The Sarcastic Caveman

by Adam Acidophilus

A group of cavemen and cavewomen were sitting around their fire one night when one of their number made an astonishing suggestion.

“I’ve been thinking,” he said. “You know the way we have go out hunting every day? With our bows and arrows? And hunt and track and slay wild beasts?”

“Yes?” said the others — wondering where this was leading.

“Well,” he continued, “you know how we usually don’t catch anything and come home empty handed? And you know that, if we are lucky, we have to drag the dead beast all the way back?”


“Well, I think I might have come up with a solution. Why don’t we simply catch a few younger beasts, you know, small ones, keep them captive, nearer the caves, and then slay them a little bit later — once they’ve grown up?”

The cave people nodded their approval; it was a very good idea.

“Oh yes,” said a sarcastic caveman. “I’m sure they’d be happy to just wait outside the cave until we want to kill them one day. Brilliant!”

“Well hang on,” said a second caveman. “That’s wouldn’t be so difficult … You know those rocks? Like the ones we made the monument of unknown religious significance out of? We could get a load of those and build a sort of continuous boundary, about as high as a man, all the way around this valley, and keep the animals inside it. Then they wouldn’t run away.”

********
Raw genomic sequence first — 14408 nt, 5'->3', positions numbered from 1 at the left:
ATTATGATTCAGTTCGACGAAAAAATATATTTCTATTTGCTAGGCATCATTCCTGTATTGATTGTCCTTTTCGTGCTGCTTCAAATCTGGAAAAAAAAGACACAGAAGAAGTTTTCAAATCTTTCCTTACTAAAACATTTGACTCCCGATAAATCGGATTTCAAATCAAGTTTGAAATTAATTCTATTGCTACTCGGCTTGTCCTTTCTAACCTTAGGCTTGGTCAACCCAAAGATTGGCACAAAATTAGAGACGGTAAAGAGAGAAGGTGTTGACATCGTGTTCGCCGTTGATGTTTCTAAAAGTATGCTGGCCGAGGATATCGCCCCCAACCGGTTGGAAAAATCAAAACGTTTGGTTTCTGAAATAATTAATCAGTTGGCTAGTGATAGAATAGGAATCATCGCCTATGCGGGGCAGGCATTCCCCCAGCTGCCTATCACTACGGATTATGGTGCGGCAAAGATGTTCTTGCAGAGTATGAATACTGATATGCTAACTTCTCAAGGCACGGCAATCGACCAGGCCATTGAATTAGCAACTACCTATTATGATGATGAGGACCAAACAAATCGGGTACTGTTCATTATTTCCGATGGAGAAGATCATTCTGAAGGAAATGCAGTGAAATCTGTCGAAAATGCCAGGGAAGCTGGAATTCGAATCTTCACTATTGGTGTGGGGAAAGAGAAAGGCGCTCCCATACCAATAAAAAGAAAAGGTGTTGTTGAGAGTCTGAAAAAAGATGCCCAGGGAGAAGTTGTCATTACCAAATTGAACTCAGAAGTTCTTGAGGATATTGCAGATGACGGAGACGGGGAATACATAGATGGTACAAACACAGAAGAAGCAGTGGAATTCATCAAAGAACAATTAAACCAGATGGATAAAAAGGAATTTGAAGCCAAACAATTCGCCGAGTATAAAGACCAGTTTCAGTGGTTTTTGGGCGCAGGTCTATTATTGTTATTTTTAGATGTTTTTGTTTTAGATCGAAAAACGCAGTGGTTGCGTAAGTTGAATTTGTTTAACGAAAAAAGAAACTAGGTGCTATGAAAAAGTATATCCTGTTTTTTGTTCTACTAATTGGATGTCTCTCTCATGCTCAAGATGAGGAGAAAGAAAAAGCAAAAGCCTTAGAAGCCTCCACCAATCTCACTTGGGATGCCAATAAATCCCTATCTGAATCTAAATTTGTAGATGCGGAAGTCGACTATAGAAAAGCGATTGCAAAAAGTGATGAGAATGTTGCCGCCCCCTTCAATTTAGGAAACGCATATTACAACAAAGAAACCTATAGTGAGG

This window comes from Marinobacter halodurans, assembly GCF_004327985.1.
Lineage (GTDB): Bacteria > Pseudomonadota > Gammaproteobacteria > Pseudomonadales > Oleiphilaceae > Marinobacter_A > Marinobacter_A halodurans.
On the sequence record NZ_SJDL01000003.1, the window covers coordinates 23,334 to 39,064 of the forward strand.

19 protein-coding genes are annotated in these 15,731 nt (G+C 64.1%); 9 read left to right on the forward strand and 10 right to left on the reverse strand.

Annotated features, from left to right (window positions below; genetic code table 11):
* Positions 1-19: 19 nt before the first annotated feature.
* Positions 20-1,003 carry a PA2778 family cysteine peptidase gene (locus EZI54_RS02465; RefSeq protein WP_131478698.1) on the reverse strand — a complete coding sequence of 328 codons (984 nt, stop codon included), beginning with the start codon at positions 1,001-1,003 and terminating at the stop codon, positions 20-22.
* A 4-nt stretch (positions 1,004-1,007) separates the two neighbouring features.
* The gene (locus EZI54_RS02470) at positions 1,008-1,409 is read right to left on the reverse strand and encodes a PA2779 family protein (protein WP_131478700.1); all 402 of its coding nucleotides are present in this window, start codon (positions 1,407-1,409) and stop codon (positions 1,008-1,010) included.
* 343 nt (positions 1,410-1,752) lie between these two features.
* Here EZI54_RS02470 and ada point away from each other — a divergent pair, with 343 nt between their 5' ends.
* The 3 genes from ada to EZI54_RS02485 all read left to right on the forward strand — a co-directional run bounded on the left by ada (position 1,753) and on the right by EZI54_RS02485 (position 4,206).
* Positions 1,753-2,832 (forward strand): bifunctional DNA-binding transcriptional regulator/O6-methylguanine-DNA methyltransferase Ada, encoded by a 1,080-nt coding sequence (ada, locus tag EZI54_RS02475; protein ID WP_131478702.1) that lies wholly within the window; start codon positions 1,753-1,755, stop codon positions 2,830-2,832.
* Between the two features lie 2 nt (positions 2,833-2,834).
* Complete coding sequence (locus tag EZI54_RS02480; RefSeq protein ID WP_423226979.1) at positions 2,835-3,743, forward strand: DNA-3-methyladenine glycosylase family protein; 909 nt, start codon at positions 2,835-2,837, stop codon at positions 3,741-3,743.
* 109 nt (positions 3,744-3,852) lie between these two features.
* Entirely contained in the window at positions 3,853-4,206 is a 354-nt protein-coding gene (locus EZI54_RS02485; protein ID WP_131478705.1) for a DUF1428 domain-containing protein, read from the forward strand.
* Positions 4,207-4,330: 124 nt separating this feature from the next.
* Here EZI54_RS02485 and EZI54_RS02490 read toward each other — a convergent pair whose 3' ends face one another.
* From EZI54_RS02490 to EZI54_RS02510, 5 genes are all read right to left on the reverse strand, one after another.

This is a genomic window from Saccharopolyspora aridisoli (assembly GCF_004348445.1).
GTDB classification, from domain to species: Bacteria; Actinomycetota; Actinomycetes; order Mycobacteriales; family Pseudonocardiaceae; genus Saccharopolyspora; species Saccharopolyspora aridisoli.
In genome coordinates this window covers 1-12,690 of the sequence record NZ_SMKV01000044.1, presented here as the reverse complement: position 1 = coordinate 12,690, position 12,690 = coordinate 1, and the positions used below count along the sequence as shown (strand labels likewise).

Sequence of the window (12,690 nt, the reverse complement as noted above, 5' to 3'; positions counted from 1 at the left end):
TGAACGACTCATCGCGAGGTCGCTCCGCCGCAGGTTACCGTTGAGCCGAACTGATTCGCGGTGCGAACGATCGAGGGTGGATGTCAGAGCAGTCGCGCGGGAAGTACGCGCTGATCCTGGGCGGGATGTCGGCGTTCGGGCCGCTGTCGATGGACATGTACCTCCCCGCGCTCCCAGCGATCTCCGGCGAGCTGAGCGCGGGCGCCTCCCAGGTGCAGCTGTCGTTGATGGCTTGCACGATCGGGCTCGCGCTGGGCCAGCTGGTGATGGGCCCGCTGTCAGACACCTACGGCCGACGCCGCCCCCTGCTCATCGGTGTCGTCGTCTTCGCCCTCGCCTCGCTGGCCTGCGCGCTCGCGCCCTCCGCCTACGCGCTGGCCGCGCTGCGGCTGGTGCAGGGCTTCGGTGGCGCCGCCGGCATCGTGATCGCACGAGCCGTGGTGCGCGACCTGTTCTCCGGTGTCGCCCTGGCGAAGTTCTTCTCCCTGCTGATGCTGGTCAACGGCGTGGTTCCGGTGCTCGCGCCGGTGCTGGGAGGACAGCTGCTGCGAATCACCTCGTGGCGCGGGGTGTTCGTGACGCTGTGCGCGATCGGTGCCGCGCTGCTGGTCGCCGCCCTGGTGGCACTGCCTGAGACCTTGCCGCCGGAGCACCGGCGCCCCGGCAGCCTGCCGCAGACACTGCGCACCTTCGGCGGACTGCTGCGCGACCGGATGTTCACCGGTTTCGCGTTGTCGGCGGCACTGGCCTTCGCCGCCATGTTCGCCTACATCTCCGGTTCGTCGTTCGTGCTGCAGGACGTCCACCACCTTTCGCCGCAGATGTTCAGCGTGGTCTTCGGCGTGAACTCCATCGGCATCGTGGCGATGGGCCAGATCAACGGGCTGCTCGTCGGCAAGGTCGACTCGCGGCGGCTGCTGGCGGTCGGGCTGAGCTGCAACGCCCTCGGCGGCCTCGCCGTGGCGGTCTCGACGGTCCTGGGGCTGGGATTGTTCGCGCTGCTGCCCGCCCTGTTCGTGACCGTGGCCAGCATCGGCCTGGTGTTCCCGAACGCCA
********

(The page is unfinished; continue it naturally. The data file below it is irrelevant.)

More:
The cave people mused upon this extraordinary concept.

“You’re a genius!” said the sarcastic caveman. “So you’re going to put all these rocks on top of each other — to form a boundary of some considerable length. Go hunting, without actually killing your beasts, bring them home and presumably feed them for months — or years in some cases? Then knock ’em on the head and eat them? I don’t think so!”

“Funny you should say that — ” said one of the cavewomen. “You know the way we go out and gather grain and vegetables every day? Well, I reckon we could just as well uproot the plants and stick them back in the ground by the river; possibly increase the density of plants, and nip over and fetch stuff as and when we needed it. It would save a lot of time.”

“Yep!” said the sarcastic caveman. “Control the locations of plants! That’s bound to work!”

“Well it does,” said the cavewoman. “That’s how we got this evening’s onions.”

By dawn the cave folk had decided upon an ambitious five-summer plan, whereby animals and plants would be raised and cultivated in the immediate area, with a programme of wall and field construction, year on year, culminating in an almost total phasing out of the hunting and gathering.

“Phasing out?” said the sarcastic caveman. “Phasing out of hunting and gathering? That’s not going to happen, is it?”

Five years later they looked down with satisfaction upon their new farm, which was lush with crops and well-stocked with cows and sheep.

“Not bad,” they remarked. “Not bad at all.”

“It’s a total mess,” said the sarcastic caveman. “You’ve ruined the view for the sake of a few saved minutes here and there — and failed to honour the noble traditions which made us what we were before you went and spoilt it all.”

“And no thanks to you,” grumbled the others. “You spent the whole five years making arrowheads which we don’t even need anymore!”